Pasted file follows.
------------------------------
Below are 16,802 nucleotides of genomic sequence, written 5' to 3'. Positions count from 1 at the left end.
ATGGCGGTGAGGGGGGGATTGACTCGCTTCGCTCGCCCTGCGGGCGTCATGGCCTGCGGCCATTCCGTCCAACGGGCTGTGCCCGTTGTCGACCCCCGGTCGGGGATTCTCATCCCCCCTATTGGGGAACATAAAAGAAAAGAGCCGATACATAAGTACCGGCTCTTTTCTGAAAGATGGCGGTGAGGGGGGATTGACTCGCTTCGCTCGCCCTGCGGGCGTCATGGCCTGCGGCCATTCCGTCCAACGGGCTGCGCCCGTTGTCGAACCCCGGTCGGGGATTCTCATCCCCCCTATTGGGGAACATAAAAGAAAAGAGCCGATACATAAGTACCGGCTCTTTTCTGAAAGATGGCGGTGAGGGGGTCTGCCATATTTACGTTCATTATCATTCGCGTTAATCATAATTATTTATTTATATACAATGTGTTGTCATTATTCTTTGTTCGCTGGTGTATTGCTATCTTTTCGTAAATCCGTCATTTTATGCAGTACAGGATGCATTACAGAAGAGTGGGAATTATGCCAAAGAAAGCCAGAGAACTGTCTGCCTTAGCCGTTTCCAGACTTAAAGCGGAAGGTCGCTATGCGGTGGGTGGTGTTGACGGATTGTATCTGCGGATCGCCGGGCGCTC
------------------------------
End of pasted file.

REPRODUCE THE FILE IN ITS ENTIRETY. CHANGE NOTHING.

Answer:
Below are 16,802 nucleotides of genomic sequence, written 5' to 3'. Positions count from 1 at the left end.
ATGGCGGTGAGGGGGGGATTGACTCGCTTCGCTCGCCCTGCGGGCGTCATGGCCTGCGGCCATTCCGTCCAACGGGCTGTGCCCGTTGTCGACCCCCGGTCGGGGATTCTCATCCCCCCTATTGGGGAACATAAAAGAAAAGAGCCGATACATAAGTACCGGCTCTTTTCTGAAAGATGGCGGTGAGGGGGGATTGACTCGCTTCGCTCGCCCTGCGGGCGTCATGGCCTGCGGCCATTCCGTCCAACGGGCTGCGCCCGTTGTCGAACCCCGGTCGGGGATTCTCATCCCCCCTATTGGGGAACATAAAAGAAAAGAGCCGATACATAAGTACCGGCTCTTTTCTGAAAGATGGCGGTGAGGGGGTCTGCCATATTTACGTTCATTATCATTCGCGTTAATCATAATTATTTATTTATATACAATGTGTTGTCATTATTCTTTGTTCGCTGGTGTATTGCTATCTTTTCGTAAATCCGTCATTTTATGCAGTACAGGATGCATTACAGAAGAGTGGGAATTATGCCAAAGAAAGCCAGAGAACTGTCTGCCTTAGCCGTTTCCAGACTTAAAGCGGAAGGTCGCTATGCGGTGGGTGGTGTTGACGGATTGTATCTGCGGATCGCCGGGCGCTC